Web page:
Curators of two modern art museums, the Museum of Modern Art in New York and the Phillips Collection in Washington D.C., immediately expressed interest in purchasing the series. It was decided that the collection would be split in half, each museum taking 30 paintings, for a total purchase price of $2,000. MoMA took the even numbered panels based on the input of one of its trustees, Adele Rosenwald Levy. Levy, the daughter of Julius Rosenwald, had fallen in love with panel #46, an image of a staircase, and it was agreed that the paintings be divided so that MoMA would receive that one. The Migration Series remains a prominent feature of both museums’ permanent collection and over the years has been reunited for exhibitions around the country.
Years after his death, Lawrence still provides a platform for untold stories through art. Jacob and his late wife Gwen developed a fellowship at the Seattle Art Museum that funds artistic work from people of color that reflects Lawrence’s ideologies. The Jacob and Gwen Knight Lawrence Foundation houses all of his series including Toussaint L’Ouverture – one of his most notable works. For more information on Jacob Lawrence’s paintings, visit jacobandgwenlawrence.org.
By Ariel Edem and Michael Rose
The first few decades of the 20th century saw huge numbers of African Americans moved to the Midwest during a period that is now called “The Great Migration.” Midwestern cities like Detroit, Cleveland, Cincinnati and St. Louis saw their black populations swell as more and more black people migrated to them from the South. These cities became the focal point of African American life and the most important of all these cities was Chicago.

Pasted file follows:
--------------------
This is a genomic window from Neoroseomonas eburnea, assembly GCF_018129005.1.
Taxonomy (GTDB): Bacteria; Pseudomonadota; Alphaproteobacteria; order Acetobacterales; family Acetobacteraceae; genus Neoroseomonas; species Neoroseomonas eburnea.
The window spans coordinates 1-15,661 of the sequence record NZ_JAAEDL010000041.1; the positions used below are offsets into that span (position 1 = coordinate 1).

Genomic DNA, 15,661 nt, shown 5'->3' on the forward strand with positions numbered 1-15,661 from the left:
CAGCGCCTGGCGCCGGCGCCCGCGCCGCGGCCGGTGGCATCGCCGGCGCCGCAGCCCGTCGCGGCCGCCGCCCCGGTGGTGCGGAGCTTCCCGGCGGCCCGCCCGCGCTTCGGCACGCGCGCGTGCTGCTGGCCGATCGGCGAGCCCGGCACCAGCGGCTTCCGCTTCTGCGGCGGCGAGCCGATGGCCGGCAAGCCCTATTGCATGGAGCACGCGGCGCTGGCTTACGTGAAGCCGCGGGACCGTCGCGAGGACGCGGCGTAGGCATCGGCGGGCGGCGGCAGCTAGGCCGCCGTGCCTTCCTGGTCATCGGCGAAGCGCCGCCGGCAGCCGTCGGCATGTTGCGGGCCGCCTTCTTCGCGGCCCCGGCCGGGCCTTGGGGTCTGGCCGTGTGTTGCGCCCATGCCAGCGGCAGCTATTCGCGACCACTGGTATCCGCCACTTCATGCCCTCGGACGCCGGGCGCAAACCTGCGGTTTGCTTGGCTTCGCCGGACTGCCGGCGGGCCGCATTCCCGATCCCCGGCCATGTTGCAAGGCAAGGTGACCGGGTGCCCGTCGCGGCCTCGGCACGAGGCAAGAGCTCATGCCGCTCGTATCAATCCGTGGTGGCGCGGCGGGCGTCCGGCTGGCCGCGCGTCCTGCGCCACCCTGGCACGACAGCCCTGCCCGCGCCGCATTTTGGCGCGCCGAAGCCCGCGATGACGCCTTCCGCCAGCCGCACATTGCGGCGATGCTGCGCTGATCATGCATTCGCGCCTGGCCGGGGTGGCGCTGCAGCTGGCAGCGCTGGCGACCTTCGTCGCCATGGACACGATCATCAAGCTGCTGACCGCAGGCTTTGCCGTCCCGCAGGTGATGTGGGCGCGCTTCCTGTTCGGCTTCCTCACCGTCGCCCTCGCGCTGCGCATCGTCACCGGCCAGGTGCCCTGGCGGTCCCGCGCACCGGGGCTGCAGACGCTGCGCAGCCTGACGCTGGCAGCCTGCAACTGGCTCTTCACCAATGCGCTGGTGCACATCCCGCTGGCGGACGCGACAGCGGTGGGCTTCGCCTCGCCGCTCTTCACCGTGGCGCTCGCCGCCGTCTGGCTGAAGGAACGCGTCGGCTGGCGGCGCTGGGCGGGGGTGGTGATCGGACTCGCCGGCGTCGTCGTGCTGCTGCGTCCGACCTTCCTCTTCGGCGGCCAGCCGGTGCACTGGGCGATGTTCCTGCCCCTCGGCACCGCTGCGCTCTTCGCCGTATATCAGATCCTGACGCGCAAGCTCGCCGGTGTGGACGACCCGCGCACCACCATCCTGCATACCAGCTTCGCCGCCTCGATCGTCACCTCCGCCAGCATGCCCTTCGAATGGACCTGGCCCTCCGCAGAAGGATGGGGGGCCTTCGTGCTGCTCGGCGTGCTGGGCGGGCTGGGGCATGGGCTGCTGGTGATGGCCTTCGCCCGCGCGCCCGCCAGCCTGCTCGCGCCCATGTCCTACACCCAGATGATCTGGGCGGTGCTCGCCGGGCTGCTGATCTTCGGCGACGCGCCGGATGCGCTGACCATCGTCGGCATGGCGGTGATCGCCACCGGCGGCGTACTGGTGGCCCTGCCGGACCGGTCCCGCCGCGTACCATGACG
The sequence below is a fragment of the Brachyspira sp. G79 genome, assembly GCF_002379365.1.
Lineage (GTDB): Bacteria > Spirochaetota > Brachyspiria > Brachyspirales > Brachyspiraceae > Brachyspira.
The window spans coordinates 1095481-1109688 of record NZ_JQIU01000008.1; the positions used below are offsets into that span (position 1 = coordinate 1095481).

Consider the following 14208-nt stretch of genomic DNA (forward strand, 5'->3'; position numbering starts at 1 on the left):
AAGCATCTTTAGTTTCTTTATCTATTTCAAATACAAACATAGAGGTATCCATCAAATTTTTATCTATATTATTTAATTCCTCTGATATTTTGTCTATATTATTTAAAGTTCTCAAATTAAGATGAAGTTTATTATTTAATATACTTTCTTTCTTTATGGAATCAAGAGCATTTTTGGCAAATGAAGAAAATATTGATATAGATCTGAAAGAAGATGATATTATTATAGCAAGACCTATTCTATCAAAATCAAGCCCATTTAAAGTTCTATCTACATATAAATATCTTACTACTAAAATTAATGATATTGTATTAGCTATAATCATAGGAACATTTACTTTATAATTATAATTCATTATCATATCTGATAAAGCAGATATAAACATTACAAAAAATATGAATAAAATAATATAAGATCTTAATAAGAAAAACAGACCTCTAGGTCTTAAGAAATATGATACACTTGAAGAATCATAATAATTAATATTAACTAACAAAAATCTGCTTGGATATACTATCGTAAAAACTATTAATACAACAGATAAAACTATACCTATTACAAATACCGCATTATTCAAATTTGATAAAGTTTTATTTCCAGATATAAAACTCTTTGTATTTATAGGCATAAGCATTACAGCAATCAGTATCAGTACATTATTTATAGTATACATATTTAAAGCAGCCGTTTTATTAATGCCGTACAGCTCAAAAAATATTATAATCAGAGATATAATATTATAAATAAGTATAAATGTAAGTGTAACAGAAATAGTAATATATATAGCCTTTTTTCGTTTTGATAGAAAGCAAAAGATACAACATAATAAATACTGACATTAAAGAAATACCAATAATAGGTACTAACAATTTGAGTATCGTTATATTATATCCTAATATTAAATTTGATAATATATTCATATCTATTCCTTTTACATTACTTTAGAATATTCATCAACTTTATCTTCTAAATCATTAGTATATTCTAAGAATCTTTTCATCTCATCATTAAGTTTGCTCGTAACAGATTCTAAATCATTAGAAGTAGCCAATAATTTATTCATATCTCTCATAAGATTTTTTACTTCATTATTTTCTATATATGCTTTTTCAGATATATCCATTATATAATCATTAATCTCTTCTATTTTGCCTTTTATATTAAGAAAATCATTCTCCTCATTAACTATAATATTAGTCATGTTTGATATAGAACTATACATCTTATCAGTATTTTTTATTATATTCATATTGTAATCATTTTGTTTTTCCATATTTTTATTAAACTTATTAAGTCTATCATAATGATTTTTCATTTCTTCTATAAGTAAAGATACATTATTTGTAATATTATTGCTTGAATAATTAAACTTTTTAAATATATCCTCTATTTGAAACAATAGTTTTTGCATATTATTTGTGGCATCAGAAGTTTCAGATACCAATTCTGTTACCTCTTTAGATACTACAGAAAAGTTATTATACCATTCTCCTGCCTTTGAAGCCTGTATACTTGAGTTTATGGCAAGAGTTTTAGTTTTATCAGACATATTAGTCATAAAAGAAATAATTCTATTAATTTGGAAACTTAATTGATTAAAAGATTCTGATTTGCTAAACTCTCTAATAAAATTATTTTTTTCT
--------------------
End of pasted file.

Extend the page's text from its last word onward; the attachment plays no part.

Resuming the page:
Despite the fact that many business in Chicago benefitted from black labor the city was unprepared and in many cases unprepared to house this large population of southern blacks. Many white Chicagoans greeted the huge numbers of southern black people with contempt. Moreover, Chicago simply did not have the housing to accommodate this huge new population. The overcrowding caused by the huge influx in the black population, many of whom were prevented from getting housing due to the fact Chicago was segregated, and the competition with other ethnic groups in Chicago—the Irish in particular, lead to significant racial tension. This racial animosity eventually manifested itself in the 1919 Chicago Race Riots, in which nearly 50 people died, hundreds were injured, and perhaps as many as one thousand people were left homeless the vast majority of whom were black.
It was in the context of both the racial tension and the systemic housing crisis faced by the now large black Chicagoans that Julius Rosenwald came up with a plan to develop an apartment building for middle and working class black people. Rosenwald first publicized his idea to build an apartment building for black people in July of 1928. The complex, which was to be called the Michigan Boulevard Garden Apartments, was located in the heart of South Side Chicago in a place known as the “Black Belt.” The apartment building spanned from 47th to 46th street between Michigan and Wabash Avenues, and was located right in the middle of a vibrant black community.
Julius Rosenwald had his nephew Ernest Grunsfeld design the building. The inspiration for the design of the apartments may have come to Julius Rosenwald during a trip to Vienna inn 1926. Like the apartments he saw on his trip he decided to build his apartment using the innovative idea of having shops on the first floor and the apartments above them.